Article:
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NVDL

From: Norman Walsh <ndw@nwalsh.com>
Date: Thu, 12 Jul 2007 14:07:08 -0400
To: www-tag@w3.org
Message-ID: <87ejjdbinn.fsf@nwalsh.com>
On 12 Dec 2006[1] I accepted an action to draft some text about NVDL
for consideration in the TAGs ongoing versioning discussions. Here is
my first attempt at such text:

The problems associated with validating an evolving XML language are
very similar to the problems associated more generally with validating
a collection of different XML languages.

In fact, if you consider the familiar name example, the problems
associated with those cases where the extensions are placed in a new
namespace are precisely the same sa the problems associated with
validating a collection of different XML languages. The various name
elements are different languages in those cases.

Many attempts to build a validation framework for multiple languages
or multiple versions of the same language seem to begin with the
implicit assumption that there must be a schema, a single schema,
which can perform the appropriate validation.

As we have seen, various strategies can be employed to build an
├╝ber-schema that incorporates all the different versions. Sometimes
the result is a new, combined schema (e.g., XHTML Modularization).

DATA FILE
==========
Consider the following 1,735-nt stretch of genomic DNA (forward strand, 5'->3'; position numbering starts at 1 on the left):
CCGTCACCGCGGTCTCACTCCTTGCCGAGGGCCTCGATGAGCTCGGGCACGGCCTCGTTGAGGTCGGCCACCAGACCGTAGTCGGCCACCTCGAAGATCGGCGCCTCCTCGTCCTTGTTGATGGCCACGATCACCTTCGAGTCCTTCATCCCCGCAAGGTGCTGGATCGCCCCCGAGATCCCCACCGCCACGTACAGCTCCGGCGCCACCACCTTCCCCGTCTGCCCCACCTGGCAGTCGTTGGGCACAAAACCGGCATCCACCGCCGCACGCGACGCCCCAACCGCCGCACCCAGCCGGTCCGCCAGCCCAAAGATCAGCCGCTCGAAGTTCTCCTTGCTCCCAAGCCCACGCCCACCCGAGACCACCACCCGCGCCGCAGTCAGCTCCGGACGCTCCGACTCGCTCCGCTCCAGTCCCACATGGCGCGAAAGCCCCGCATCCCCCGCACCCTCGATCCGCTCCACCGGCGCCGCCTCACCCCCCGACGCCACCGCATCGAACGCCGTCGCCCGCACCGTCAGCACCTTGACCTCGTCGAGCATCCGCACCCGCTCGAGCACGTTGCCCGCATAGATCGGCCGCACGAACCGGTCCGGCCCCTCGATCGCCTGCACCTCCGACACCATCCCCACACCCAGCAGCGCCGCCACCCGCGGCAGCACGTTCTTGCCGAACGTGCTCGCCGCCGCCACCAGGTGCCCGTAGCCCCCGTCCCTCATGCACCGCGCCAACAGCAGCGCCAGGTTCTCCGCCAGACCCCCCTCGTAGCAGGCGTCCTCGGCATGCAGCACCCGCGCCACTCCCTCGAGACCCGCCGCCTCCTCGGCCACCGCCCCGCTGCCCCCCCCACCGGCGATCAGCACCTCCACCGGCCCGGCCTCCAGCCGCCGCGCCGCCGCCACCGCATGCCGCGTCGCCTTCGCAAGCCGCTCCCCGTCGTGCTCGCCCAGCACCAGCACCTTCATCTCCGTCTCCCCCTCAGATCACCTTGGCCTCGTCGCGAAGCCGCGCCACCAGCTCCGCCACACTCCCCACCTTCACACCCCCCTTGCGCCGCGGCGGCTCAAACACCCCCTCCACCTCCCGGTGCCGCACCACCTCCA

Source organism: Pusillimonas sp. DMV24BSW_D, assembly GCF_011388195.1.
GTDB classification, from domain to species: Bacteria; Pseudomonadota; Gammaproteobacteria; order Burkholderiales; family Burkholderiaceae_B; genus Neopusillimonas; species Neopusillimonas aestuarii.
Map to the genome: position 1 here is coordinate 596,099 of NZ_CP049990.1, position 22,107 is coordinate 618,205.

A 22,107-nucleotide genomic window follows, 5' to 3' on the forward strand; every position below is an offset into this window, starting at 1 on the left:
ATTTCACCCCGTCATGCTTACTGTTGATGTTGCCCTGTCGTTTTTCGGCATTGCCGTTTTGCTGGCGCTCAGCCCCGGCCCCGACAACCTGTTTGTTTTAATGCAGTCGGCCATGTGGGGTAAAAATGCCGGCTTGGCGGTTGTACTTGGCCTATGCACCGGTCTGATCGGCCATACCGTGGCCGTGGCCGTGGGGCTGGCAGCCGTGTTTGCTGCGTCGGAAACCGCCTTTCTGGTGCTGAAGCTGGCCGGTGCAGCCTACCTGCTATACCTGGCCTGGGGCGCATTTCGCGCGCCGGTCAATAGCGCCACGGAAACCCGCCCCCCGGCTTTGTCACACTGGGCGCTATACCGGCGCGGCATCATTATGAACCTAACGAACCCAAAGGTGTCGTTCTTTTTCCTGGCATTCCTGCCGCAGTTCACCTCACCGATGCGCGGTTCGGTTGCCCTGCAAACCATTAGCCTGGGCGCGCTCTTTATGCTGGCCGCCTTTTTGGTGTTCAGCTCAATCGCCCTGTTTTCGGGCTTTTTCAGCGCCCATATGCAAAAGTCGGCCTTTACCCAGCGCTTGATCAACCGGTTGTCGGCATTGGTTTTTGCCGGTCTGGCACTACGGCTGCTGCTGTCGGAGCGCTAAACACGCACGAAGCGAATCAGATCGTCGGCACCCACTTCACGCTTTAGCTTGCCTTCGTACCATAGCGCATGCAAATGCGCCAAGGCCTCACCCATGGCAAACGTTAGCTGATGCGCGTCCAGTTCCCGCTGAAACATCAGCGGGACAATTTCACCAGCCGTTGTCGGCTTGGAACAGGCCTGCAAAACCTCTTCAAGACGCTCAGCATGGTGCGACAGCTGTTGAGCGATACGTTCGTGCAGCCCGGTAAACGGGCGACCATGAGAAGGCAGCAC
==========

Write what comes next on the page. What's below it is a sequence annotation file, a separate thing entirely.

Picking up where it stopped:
Sometimes the result is a schema with various flavors of "wild cards"
where extensions can occur. Sometimes the result is a suite of related
schemas with appropriate wild cards.

The Namespace-based Validation Dispatching Language (NVDL) takes a
completely different approach. Rather than attempting to build a
single schema, or even a suite of related schemas, for validating a
document that consists of multiple namespaces, it defines a mechanism
by which an author can determine how validation is performed by a set
of (possibly unrelated) schemas.

The NVDL script gives authors the ability to express whether or not
they care where the extensions may occur, whether the separate
sections are to be validated in the context where they appear or as if
they were standing alone, and how transitions between these various
modes are determined.

For example, if you had a schema for V1 of your language and another
schema for V2, you could use NVDL to allow arbitrary mixing of the
versions or you could control where the mixtures occur. The critical
difference is that the schemas themselves don't have to be designed
with particular extension points. And consequently, the schema authors
don't have to be aware of any particular extensibility requirements.

NVDL is designed for namespace-based dispatching so it follows that
it's a solution that can only be considered when different versions
appear in different namespaces.

                                        Be seeing you,
                                          norm

[1] http://www.w3.org/2001/tag/2006/12/12-tagmem-minutes#action01

-- 
Norman Walsh <ndw@nwalsh.com> | A philosophical contempt of life is no
http://nwalsh.com/            | guarantee of courage in the face of
                              | death.--Gustave Vapereau

Received on Thursday, 12 July 2007 18:07:21 GMT

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